A little while ago I posted a blog on Recruitingblogs.com about hobbies and whether or not they should be on your CV (I re-posted it here; it's the very first post on this blog). There was some discussion that followed, with, generally, a good-natured back and forth. I thought some people made some good counterpoints, and I was certainly willing to re-visit my opinion.
One guy, though, decided that a respectful debate between colleagues (it is a recruiting site, after all) just wasn't for him. Here's a segment of his post:
Believe it or not but I have experienced a couple of occasions where listed hobbies triggered a conversation (that’s something people will have when they show an interest in each other)...
It may not read the same out of context, but it was quite the snarky riposte. (I know what you're thinking - shocking that poor manners were shown on the interweb.)
I'm not posting this to try to start a battle, since (a) I have no interest in one, and (b) I doubt he reads this site - if I were to respond, I would have done so in the comments of the original post.
No, I'm trying to point out what bad form this was - not in some grand vision of manners and polity, but at an individual level. A group of colleagues were discussing a topic quite professionally, despite disagreements. This is what grown ups do. This is what we all should do in the workplace.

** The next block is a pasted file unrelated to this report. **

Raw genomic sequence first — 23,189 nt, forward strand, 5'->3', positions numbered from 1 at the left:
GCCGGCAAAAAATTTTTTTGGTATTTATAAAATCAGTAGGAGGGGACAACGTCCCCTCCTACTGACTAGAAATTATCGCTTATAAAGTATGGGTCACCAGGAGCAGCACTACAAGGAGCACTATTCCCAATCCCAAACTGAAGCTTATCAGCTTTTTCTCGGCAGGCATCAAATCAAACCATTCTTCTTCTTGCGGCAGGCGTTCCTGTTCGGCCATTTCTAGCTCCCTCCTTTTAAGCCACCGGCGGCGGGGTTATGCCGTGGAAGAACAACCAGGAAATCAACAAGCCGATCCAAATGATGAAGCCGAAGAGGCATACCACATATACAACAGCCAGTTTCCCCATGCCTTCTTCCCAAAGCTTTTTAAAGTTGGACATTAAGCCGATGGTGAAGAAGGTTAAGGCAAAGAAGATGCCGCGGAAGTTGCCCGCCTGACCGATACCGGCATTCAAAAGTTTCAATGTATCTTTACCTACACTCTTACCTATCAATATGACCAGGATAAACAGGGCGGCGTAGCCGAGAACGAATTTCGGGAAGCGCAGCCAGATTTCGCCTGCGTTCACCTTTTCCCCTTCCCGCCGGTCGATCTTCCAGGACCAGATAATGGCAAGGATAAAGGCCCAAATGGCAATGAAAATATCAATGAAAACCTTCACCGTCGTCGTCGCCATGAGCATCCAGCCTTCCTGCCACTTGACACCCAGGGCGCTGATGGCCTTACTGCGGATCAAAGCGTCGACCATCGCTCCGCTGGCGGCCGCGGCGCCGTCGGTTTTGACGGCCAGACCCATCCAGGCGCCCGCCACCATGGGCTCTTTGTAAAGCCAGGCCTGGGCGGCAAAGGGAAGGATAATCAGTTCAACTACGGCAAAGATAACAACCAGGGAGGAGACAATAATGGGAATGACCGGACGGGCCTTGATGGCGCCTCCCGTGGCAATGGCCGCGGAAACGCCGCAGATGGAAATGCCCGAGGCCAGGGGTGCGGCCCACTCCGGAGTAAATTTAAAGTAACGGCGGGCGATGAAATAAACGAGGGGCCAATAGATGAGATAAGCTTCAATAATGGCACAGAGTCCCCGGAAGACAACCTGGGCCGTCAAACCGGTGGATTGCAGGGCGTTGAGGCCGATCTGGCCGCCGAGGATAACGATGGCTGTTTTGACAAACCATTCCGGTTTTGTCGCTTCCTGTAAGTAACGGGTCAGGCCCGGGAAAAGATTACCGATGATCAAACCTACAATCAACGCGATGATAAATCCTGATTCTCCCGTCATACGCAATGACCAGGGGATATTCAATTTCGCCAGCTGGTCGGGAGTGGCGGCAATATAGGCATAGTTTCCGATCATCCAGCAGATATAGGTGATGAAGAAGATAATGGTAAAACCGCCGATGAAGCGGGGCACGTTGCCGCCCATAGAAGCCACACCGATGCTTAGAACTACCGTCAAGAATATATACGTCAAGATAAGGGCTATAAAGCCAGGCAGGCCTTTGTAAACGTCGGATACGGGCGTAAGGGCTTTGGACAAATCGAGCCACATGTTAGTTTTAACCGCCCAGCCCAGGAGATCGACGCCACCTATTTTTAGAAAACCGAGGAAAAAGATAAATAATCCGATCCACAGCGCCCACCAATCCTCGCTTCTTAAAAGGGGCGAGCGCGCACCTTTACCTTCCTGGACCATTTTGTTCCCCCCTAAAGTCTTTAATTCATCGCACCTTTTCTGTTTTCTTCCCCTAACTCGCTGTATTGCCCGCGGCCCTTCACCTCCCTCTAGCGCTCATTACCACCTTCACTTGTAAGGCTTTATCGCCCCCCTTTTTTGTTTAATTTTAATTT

Recruiters live by networking. That's how we do our job. Why on earth would a recruiter want to poison a relationship with a potential colleague in order to get off a here's-what-the-meaning-of-the-word-conversation-is jab? It's silly, and it reflects poorly on him.
So what's the point? The point is you're always, potentially, networking. You're always, potentially, branding yourself.
(I should note that I am willing to admit that the original post of mine was perhaps a little snarky - it was a rant after all, however I think a fair reading of it would determine that the joking manner in which I described things was more frivolous than attacking. Further, it certainly couldn't be considered personal, as I used no derogatory examples from actual resumes.)